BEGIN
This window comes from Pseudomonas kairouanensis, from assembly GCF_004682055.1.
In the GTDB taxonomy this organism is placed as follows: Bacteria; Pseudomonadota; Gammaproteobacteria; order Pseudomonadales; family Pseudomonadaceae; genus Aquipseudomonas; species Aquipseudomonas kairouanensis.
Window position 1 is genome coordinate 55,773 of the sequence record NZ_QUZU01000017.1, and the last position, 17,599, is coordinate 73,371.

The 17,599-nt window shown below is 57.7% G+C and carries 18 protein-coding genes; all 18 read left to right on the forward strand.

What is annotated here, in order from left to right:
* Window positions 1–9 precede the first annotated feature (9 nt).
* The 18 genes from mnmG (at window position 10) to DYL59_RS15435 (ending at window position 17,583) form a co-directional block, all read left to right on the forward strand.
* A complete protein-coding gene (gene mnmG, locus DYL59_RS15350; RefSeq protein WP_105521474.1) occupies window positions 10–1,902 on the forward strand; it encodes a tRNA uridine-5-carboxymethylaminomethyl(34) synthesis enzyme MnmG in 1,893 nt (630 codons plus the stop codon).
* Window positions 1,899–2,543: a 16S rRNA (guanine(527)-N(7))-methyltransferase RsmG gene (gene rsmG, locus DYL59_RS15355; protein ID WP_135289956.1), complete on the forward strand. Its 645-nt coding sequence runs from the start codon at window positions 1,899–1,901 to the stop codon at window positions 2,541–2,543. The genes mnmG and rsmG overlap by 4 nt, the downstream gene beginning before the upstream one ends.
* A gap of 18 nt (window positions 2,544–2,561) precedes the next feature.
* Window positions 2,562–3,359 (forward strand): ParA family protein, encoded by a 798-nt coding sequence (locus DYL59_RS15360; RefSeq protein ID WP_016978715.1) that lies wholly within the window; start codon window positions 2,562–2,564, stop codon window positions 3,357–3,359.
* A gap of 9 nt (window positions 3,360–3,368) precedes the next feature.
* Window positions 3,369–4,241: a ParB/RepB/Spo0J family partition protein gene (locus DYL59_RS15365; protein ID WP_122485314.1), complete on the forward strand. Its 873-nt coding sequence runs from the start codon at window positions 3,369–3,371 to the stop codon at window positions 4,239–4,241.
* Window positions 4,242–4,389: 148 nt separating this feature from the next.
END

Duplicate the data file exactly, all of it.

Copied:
This window comes from Pseudomonas kairouanensis, from assembly GCF_004682055.1.
In the GTDB taxonomy this organism is placed as follows: Bacteria; Pseudomonadota; Gammaproteobacteria; order Pseudomonadales; family Pseudomonadaceae; genus Aquipseudomonas; species Aquipseudomonas kairouanensis.
Window position 1 is genome coordinate 55,773 of the sequence record NZ_QUZU01000017.1, and the last position, 17,599, is coordinate 73,371.

The 17,599-nt window shown below is 57.7% G+C and carries 18 protein-coding genes; all 18 read left to right on the forward strand.

What is annotated here, in order from left to right:
* Window positions 1–9 precede the first annotated feature (9 nt).
* The 18 genes from mnmG (at window position 10) to DYL59_RS15435 (ending at window position 17,583) form a co-directional block, all read left to right on the forward strand.
* A complete protein-coding gene (gene mnmG, locus DYL59_RS15350; RefSeq protein WP_105521474.1) occupies window positions 10–1,902 on the forward strand; it encodes a tRNA uridine-5-carboxymethylaminomethyl(34) synthesis enzyme MnmG in 1,893 nt (630 codons plus the stop codon).
* Window positions 1,899–2,543: a 16S rRNA (guanine(527)-N(7))-methyltransferase RsmG gene (gene rsmG, locus DYL59_RS15355; protein ID WP_135289956.1), complete on the forward strand. Its 645-nt coding sequence runs from the start codon at window positions 1,899–1,901 to the stop codon at window positions 2,541–2,543. The genes mnmG and rsmG overlap by 4 nt, the downstream gene beginning before the upstream one ends.
* A gap of 18 nt (window positions 2,544–2,561) precedes the next feature.
* Window positions 2,562–3,359 (forward strand): ParA family protein, encoded by a 798-nt coding sequence (locus DYL59_RS15360; RefSeq protein ID WP_016978715.1) that lies wholly within the window; start codon window positions 2,562–2,564, stop codon window positions 3,357–3,359.
* A gap of 9 nt (window positions 3,360–3,368) precedes the next feature.
* Window positions 3,369–4,241: a ParB/RepB/Spo0J family partition protein gene (locus DYL59_RS15365; protein ID WP_122485314.1), complete on the forward strand. Its 873-nt coding sequence runs from the start codon at window positions 3,369–3,371 to the stop codon at window positions 4,239–4,241.
* Window positions 4,242–4,389: 148 nt separating this feature from the next.